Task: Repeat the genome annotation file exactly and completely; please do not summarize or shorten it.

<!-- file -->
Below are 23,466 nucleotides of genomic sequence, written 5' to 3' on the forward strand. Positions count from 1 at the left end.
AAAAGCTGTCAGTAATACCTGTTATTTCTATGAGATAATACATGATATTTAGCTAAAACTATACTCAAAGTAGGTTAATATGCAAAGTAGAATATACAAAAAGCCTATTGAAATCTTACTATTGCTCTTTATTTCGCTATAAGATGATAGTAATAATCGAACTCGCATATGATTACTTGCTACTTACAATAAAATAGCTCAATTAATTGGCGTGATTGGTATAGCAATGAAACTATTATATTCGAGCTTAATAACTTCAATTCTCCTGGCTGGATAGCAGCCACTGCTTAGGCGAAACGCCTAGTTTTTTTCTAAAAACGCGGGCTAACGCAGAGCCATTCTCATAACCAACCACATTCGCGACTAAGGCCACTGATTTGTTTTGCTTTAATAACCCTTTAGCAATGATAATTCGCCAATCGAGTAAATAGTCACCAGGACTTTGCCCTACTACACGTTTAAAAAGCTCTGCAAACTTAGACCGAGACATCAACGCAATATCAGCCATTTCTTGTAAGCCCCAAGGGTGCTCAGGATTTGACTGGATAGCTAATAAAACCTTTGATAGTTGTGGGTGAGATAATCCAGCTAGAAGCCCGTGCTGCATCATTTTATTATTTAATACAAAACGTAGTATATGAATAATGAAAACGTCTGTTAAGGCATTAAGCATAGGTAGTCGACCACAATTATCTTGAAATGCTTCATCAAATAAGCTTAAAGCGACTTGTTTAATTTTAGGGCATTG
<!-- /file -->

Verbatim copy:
Below are 23,466 nucleotides of genomic sequence, written 5' to 3' on the forward strand. Positions count from 1 at the left end.
AAAAGCTGTCAGTAATACCTGTTATTTCTATGAGATAATACATGATATTTAGCTAAAACTATACTCAAAGTAGGTTAATATGCAAAGTAGAATATACAAAAAGCCTATTGAAATCTTACTATTGCTCTTTATTTCGCTATAAGATGATAGTAATAATCGAACTCGCATATGATTACTTGCTACTTACAATAAAATAGCTCAATTAATTGGCGTGATTGGTATAGCAATGAAACTATTATATTCGAGCTTAATAACTTCAATTCTCCTGGCTGGATAGCAGCCACTGCTTAGGCGAAACGCCTAGTTTTTTTCTAAAAACGCGGGCTAACGCAGAGCCATTCTCATAACCAACCACATTCGCGACTAAGGCCACTGATTTGTTTTGCTTTAATAACCCTTTAGCAATGATAATTCGCCAATCGAGTAAATAGTCACCAGGACTTTGCCCTACTACACGTTTAAAAAGCTCTGCAAACTTAGACCGAGACATCAACGCAATATCAGCCATTTCTTGTAAGCCCCAAGGGTGCTCAGGATTTGACTGGATAGCTAATAAAACCTTTGATAGTTGTGGGTGAGATAATCCAGCTAGAAGCCCGTGCTGCATCATTTTATTATTTAATACAAAACGTAGTATATGAATAATGAAAACGTCTGTTAAGGCATTAAGCATAGGTAGTCGACCACAATTATCTTGAAATGCTTCATCAAATAAGCTTAAAGCGACTTGTTTAATTTTAGGGCATTG